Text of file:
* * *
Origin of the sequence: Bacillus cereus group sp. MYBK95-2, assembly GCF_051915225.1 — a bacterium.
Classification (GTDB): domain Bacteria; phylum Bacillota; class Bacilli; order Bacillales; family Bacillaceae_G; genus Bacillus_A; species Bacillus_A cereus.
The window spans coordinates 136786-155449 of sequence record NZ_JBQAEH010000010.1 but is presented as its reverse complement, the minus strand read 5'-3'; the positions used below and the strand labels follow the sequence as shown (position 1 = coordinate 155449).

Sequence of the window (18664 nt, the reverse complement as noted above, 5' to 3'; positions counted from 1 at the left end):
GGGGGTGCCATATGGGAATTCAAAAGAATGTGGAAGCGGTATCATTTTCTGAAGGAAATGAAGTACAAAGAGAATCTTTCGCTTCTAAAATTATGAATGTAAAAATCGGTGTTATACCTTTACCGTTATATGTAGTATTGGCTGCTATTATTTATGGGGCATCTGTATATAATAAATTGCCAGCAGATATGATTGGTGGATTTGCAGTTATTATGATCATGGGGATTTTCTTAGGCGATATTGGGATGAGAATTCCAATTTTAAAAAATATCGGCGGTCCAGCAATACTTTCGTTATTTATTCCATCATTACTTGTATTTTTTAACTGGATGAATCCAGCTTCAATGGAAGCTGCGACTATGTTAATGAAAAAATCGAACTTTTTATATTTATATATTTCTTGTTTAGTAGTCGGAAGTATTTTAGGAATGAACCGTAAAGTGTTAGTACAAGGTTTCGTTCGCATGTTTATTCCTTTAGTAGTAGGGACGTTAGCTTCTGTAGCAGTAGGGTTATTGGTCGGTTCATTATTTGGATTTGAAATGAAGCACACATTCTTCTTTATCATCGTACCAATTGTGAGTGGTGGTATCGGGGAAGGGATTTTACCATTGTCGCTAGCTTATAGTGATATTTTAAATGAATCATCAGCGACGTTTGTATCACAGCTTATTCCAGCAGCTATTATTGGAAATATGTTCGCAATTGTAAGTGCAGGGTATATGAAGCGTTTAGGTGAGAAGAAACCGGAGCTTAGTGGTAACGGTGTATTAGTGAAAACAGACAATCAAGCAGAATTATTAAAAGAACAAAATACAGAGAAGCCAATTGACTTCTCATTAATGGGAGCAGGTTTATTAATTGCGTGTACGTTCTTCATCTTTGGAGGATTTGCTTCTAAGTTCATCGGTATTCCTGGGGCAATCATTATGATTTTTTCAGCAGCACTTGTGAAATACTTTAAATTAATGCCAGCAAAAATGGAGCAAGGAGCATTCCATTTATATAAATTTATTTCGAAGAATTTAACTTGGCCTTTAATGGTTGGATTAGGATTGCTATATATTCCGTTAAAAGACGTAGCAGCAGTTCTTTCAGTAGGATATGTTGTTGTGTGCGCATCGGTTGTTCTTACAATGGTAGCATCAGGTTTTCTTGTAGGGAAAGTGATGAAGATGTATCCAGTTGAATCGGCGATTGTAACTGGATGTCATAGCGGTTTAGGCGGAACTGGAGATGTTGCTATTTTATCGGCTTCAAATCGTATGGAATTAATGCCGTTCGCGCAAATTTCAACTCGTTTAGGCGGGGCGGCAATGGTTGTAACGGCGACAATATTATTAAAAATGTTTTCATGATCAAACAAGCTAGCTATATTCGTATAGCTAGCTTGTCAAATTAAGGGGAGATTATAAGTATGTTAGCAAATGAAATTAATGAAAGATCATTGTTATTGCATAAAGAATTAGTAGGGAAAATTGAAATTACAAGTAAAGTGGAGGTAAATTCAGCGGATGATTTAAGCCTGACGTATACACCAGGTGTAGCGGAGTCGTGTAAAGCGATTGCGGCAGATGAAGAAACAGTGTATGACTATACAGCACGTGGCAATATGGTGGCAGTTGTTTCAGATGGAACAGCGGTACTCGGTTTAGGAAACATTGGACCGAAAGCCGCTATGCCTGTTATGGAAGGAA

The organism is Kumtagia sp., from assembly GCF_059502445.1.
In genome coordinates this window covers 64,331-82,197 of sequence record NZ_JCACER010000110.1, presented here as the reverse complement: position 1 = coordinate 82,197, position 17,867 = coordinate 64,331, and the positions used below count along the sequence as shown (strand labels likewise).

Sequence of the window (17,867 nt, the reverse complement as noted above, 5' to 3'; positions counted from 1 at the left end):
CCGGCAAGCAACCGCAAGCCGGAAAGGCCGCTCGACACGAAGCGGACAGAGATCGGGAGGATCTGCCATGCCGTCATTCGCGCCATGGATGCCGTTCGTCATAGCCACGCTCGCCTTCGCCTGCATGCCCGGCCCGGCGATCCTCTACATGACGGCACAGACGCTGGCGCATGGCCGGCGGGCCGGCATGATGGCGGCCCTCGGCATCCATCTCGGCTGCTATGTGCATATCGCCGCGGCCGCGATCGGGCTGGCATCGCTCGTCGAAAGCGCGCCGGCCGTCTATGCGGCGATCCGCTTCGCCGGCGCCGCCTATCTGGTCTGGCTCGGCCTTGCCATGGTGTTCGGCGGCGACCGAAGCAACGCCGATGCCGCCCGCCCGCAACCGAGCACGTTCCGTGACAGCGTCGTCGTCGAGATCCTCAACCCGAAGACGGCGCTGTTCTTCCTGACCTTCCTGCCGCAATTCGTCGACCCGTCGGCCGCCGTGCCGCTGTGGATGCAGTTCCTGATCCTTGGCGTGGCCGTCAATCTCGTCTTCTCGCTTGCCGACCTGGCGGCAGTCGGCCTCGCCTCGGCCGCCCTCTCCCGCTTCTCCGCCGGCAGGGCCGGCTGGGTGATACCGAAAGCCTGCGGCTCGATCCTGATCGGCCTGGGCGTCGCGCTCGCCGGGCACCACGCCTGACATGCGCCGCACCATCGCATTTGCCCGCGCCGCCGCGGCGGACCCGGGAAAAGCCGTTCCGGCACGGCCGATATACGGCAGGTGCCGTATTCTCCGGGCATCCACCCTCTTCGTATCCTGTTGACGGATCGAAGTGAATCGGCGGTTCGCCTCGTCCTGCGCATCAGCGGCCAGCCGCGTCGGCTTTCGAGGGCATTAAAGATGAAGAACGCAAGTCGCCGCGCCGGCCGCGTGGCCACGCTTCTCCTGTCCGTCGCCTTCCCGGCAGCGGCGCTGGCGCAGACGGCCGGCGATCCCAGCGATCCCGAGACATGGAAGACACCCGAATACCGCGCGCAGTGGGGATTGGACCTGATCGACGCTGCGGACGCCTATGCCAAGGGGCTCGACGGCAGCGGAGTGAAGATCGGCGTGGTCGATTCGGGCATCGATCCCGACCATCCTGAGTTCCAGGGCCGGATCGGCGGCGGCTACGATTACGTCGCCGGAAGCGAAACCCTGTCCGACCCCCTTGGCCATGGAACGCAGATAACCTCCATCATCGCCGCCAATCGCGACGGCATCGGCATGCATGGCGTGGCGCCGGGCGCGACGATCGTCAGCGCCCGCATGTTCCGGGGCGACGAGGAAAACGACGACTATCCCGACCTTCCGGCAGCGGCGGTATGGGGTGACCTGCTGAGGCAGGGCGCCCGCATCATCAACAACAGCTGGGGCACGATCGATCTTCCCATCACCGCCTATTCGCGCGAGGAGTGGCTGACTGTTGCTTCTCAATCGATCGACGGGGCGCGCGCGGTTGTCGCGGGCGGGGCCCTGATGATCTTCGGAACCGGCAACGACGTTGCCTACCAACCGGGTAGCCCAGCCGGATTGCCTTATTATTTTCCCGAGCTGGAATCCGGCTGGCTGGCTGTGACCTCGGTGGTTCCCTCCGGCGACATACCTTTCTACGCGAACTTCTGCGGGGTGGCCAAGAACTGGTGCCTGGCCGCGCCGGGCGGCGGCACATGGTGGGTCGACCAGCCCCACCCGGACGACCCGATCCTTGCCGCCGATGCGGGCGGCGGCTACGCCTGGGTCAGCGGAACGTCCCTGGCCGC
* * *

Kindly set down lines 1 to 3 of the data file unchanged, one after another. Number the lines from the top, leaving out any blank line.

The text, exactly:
Origin of the sequence: Bacillus cereus group sp. MYBK95-2, assembly GCF_051915225.1 — a bacterium.
Classification (GTDB): domain Bacteria; phylum Bacillota; class Bacilli; order Bacillales; family Bacillaceae_G; genus Bacillus_A; species Bacillus_A cereus.
The window spans coordinates 136786-155449 of sequence record NZ_JBQAEH010000010.1 but is presented as its reverse complement, the minus strand read 5'-3'; the positions used below and the strand labels follow the sequence as shown (position 1 = coordinate 155449).